Questions:
- can ARM be used as a regular mirror?


I think forward chain deltas are much better than forward base deltas.

Last edited by karol (2010-05-24 15:44:54)

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#81 2010-05-24 15:47:32

karol
Archivist
Registered: 2009-05-06
Posts: 25,425

Re: Project ARM :: Arch Rollback Machine

8. We can use backward base deltas ... although I think it's the worst possible combination. ARM syncs as usual, provides different versions of packages:
foo-A.pkg.tar.xz
foo-B.pkg.tar.xz
foo-C.pkg.tar.xz
foo-D.pkg.tar.xz
foo-E.pkg.tar.xz
...

Once in a while we create deltas and remove the full packages:
foo-A.pkg.tar.xz
foo-EB.xd3
foo-EC.xd3
foo-ED.xd3
foo-E.pkg.tar.xz
...

Pros:
- same as forward base deltas but:
- we can remove packages one by one instead of "batches" because the base package is newer than the deltas it was used to compute

Cons:
- same as forward base deltas but:
- we have to wait until foo-E.pkg.tar.xz comes along, defeating the space-saving purpose of deltas

Questions:
- can ARM be used as a regular mirror? It will be a regular mirror up until foo-E.pkg.tar.xz comes and we create deltas and remove the full packages

Last edited by karol (2010-05-24 15:48:41)

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#82 2010-05-24 16:32:24

karol
Archivist
Registered: 2009-05-06
Posts: 25,425

Re: Project ARM :: Arch Rollback Machine

9. Last but not least, we can use backward chain deltas:
foo-A.pkg.tar.xz
foo-CB.xd3
foo-DC.xd3
foo-ED.xd3
foo-E.pkg.tar.xz

When foo-F.pkg.tar.xz comes, we create another delta - foo-FE.xd3 - and remove foo-E.pkg.tar.xz.


Pros:
- less space needed on the server
- probably the most bandwidth-efficient choice: if we get it right we can actually save some bandwidth
- ARM is still a regular mirror - foo-E.pkg.tar.xz is a regular package, foo-ED.xd3 is   the delta for the previous version. Downgrading from foo-E to foo-D is simple: 'xdelta3 -d -s foo-E.pkg.tar.xz foo-ED.xd3 && pacman -U foo-D.pkg.tar.xz'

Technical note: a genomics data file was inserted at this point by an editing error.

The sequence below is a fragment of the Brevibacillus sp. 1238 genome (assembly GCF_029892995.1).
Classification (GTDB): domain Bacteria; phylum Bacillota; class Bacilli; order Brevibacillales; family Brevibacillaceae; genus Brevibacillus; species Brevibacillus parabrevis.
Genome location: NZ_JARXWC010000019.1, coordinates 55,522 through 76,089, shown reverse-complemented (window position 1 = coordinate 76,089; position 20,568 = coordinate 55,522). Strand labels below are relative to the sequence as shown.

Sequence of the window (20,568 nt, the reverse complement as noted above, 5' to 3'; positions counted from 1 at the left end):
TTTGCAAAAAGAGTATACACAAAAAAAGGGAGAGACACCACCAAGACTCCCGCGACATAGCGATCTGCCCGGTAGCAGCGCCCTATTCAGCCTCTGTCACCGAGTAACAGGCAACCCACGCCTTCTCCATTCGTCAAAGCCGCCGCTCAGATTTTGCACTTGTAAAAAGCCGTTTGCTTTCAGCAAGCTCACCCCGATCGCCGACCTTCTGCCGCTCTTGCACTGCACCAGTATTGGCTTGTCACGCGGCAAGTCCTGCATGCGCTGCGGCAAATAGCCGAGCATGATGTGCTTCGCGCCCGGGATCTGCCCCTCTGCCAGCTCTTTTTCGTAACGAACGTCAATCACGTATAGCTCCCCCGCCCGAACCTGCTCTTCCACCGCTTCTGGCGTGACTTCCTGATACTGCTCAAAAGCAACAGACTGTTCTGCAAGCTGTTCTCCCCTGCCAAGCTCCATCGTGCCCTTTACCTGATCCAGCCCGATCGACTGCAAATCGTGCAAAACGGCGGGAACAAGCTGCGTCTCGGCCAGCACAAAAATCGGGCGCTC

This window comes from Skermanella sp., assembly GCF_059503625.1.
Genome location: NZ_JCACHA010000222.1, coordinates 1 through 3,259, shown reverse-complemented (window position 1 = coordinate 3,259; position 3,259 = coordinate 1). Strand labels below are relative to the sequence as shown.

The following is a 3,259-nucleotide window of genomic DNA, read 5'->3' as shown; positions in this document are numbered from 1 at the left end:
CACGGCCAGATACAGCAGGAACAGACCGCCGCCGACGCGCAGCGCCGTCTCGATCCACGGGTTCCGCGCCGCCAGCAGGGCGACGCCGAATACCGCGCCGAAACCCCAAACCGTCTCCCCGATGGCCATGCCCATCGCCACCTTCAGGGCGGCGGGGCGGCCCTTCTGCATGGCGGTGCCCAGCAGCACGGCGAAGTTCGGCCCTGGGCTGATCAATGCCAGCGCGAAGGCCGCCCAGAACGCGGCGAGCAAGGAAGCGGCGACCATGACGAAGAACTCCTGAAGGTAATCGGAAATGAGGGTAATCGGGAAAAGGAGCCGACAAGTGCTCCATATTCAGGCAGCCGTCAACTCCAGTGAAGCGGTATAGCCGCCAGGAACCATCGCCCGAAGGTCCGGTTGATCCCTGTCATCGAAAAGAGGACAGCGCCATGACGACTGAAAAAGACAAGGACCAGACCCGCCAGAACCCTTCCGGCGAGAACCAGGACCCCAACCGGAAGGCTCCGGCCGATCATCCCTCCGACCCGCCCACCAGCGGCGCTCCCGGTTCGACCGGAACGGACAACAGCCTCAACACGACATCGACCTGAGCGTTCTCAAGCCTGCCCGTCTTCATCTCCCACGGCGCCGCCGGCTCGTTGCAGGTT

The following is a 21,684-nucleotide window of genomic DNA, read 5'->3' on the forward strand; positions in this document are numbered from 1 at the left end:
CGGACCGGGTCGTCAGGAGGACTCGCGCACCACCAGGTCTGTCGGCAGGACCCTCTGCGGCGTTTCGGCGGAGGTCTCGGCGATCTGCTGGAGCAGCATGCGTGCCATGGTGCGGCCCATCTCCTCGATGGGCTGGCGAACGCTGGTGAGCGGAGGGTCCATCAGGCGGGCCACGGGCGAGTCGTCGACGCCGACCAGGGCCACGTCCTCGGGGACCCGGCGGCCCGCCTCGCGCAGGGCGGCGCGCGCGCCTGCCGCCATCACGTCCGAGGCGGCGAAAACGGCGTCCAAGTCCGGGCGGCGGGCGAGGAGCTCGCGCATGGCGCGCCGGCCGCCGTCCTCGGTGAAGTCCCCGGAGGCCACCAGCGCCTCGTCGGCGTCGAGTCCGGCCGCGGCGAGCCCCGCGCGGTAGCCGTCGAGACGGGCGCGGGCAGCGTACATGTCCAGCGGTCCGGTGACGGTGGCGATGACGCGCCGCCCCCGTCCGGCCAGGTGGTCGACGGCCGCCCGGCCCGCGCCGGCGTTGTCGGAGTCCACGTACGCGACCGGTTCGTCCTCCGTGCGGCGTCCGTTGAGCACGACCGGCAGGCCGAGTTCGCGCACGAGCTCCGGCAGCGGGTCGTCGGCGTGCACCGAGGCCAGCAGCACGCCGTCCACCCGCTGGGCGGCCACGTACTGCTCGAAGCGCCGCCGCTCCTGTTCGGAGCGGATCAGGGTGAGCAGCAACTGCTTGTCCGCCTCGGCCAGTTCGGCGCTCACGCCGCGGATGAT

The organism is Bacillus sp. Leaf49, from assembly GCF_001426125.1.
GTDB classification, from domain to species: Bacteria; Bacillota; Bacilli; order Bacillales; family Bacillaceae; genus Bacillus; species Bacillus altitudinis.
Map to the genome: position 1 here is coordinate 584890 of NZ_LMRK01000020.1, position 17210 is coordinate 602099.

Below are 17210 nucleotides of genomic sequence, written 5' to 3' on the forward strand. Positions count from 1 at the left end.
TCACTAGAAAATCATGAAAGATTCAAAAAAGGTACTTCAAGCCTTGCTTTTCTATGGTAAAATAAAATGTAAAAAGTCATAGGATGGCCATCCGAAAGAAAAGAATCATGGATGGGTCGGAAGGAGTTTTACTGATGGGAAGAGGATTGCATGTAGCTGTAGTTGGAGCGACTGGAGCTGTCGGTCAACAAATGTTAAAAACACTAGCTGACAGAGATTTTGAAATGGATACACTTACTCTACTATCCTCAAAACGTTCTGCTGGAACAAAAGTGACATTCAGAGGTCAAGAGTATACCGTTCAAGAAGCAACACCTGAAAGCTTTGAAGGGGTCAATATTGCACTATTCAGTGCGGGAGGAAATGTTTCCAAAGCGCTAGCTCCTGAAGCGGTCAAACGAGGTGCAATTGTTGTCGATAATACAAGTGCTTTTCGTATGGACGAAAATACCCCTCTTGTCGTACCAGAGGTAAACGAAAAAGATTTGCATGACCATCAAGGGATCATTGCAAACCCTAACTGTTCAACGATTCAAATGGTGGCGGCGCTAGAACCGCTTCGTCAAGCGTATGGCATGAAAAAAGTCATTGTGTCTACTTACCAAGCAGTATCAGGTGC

Cons:
- added complexity
- we have to provide the deltas ourselves
- more time needed to install an old version of the package (but you can turn off recompression using -R switch)
- the deltas have to be created offline and uploaded to the server because creating them uses too much cpu & mem

Questions:
- what to do w/ rogue deltas i.e. very big ones? (see forward chain deltas)



Did I miss sth or got sth wrong?

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#83 2010-05-24 18:28:45

karol
Archivist
Registered: 2009-05-06
Posts: 25,425

Re: Project ARM :: Arch Rollback Machine

Some "old" stuff with new comments

http://bbs.archlinux.org/viewtopic.php? … 27#p763027

kumyco wrote:

we don't care about the upgrade scenario, A - B. We only care about the downgrade scenario, B - A.

Backward chain deltas seem the right thing. They work even if the user doesn't have the latest version of the needed package.

I'll look into doing both forward and backward deltas in one step - that would be nice.
Update: Nope, it's not possible atm: http://code.google.com/p/xdelta/issues/detail?id=62

Wrt full downgrade over a long period - dear user, you're on your own; ARM may provide you with some packages / deltas but that's that.